I always get in trouble for things. Things that everyone else in our family does that nobody cares about. It is nothing new~ it has been happening since the day I was born. In fact, I can even predict when it is going to happen. Sometimes, even, one or two of my siblings will dare me to do something just so they can sit back and watch the outcome. This blog entry is one of those dares.
Tod: You are so dead.
Me: Yeah, and ?
Tod: YOU'RE SO DEAD. It's a good thing you're not coming for Thanksgiving or you'd be served up next to the steak and lobster.
Me: Oh please. Everyone should just be happy I am not a stripper.*
Tod: I dare you to blog that! I DARE you!
Years ago Lee wrote an article for Newsweek magazine about life with divorced parents (They Stole Our Childhood, 1983). Nobody got all mad at him. Tod has written many articles about growing up with (er, actually without) a total loser father and has even written in his own blog about using his childhood as inspiration for his stories. Our own mother wrote a book about life as a divorced parent. Yet, my little blog entry about how hard it is for kids (in general) with divorced parents to be shuttled between houses for holidays has sent family members (in general) over the edge.
I am not sure why my feelings or observations about things make people react so strongly. Maybe it's that whole denial thing. I am really happy with my life and I love my family members. And, I know that the events (both good and bad) that happened in my childhood are what make me ME. I am not angry about it now. I was, of course, I was. What is the point if I can't look back at events or reflect upon discussions with friends in similar situations and be present with it? What is wrong with saying I was sad once? What is wrong with realizing what situations make me feel icky and avoiding them? I am touched by strangers who read this blog and email me that my words moved them and that they relate to what I said. And I am sad that my family members (in general) seemed so shocked by memories of childhood holidays. But, really, family, you were there, did I look happy when I was 12? No girl does. We all have chronic PMS at that age. That's why Judy Blume books were so popular.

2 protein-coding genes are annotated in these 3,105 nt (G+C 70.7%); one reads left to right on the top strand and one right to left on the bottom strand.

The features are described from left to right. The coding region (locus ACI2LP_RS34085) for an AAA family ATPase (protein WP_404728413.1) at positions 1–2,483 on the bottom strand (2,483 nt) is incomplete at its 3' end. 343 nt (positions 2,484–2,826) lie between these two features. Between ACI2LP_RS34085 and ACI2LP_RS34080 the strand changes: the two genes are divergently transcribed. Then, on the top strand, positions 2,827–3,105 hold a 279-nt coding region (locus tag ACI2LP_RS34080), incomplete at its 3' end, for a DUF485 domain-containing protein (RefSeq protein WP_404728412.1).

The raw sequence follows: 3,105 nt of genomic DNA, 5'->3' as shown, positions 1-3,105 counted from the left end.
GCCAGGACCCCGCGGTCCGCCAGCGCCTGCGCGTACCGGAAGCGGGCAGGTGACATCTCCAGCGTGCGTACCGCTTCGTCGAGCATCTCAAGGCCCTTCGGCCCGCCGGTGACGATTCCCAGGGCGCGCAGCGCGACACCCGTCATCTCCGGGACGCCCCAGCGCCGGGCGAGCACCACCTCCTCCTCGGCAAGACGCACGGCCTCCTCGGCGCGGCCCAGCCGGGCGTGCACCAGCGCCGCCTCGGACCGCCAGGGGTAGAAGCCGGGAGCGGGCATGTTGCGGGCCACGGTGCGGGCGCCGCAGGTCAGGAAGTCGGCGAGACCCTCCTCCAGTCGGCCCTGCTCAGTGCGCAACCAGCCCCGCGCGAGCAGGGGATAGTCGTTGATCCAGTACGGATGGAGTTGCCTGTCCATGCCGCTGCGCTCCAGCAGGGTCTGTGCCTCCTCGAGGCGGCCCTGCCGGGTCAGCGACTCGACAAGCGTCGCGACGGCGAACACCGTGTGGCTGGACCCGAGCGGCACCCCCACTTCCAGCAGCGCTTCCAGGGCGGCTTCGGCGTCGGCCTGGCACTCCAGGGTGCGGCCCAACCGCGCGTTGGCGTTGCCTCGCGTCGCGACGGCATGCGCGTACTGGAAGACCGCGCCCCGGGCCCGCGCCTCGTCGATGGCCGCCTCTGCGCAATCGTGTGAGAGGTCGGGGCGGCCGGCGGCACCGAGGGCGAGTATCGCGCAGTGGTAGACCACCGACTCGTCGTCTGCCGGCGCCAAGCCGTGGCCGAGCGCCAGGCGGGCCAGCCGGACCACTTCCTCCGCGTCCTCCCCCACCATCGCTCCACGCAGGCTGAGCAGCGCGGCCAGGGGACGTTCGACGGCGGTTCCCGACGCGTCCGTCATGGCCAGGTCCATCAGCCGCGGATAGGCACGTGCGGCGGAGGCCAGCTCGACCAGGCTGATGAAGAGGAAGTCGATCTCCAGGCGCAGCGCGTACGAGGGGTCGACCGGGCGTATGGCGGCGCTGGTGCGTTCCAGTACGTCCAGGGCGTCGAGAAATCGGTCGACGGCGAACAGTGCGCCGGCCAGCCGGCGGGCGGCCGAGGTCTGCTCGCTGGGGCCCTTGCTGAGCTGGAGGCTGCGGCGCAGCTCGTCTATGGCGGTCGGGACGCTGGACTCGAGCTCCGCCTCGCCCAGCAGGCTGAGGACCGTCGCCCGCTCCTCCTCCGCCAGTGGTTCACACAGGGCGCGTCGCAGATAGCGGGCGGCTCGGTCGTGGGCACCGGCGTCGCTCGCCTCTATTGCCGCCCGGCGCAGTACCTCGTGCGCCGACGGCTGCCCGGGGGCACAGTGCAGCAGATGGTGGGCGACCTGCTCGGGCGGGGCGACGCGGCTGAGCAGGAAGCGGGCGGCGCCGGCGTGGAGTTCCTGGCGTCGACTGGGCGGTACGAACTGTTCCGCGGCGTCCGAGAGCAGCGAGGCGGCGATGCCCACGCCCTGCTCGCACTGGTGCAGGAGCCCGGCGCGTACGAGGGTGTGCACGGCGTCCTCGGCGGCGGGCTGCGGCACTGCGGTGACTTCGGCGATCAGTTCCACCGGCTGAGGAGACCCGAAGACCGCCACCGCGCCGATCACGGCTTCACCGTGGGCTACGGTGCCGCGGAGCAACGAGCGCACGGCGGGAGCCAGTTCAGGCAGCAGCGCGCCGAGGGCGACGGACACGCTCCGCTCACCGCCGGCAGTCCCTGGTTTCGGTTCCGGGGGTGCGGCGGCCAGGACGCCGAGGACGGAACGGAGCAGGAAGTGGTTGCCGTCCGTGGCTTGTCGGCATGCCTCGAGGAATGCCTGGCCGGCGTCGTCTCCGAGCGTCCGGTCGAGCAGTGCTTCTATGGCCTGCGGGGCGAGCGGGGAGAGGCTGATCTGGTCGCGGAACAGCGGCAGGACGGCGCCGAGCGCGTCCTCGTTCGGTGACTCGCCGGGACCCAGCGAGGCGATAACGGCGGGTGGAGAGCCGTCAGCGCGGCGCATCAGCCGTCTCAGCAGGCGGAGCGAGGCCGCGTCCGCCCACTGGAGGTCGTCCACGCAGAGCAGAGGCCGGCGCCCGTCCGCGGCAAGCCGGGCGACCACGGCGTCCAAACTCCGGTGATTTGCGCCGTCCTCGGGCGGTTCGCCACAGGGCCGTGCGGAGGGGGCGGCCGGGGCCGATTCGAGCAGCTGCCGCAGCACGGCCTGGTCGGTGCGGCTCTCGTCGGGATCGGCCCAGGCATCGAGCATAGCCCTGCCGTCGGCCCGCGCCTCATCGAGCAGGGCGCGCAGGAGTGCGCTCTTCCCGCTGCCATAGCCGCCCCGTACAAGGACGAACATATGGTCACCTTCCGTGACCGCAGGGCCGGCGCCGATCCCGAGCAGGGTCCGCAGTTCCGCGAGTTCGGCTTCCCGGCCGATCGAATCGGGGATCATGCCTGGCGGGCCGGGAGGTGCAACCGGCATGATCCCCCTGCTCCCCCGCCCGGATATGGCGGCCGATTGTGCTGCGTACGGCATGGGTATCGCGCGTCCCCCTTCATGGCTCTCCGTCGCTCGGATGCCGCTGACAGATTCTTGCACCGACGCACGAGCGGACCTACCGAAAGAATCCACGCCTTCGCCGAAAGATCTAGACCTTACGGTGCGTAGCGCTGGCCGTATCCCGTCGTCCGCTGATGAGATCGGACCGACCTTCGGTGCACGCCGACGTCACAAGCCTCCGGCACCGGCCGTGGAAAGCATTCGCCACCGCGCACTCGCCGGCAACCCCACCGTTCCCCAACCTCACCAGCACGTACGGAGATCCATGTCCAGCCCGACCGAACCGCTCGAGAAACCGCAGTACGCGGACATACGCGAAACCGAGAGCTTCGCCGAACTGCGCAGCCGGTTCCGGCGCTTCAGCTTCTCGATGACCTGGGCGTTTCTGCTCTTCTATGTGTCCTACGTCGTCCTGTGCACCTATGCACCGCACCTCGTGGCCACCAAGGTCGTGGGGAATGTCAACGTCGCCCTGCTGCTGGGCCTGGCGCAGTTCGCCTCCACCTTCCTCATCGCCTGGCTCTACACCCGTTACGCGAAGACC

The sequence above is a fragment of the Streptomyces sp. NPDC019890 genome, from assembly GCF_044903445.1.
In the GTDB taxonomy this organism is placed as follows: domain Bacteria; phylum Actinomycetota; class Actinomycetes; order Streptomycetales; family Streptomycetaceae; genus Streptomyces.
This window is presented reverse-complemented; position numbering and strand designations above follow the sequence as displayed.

My dear family members (in general), remember that this is the Fearlessly Mixing the Media of Life and Art blog...not the Hide My Feelings From the World, Especially Anyone Who Has Ever Met Me blog.
*Of course, there's nothing wrong with being a stripper if that is what makes you happy. But, judging by the girl on Starting Over, stripping won't lead to a life of happiness...just lots o' cash.
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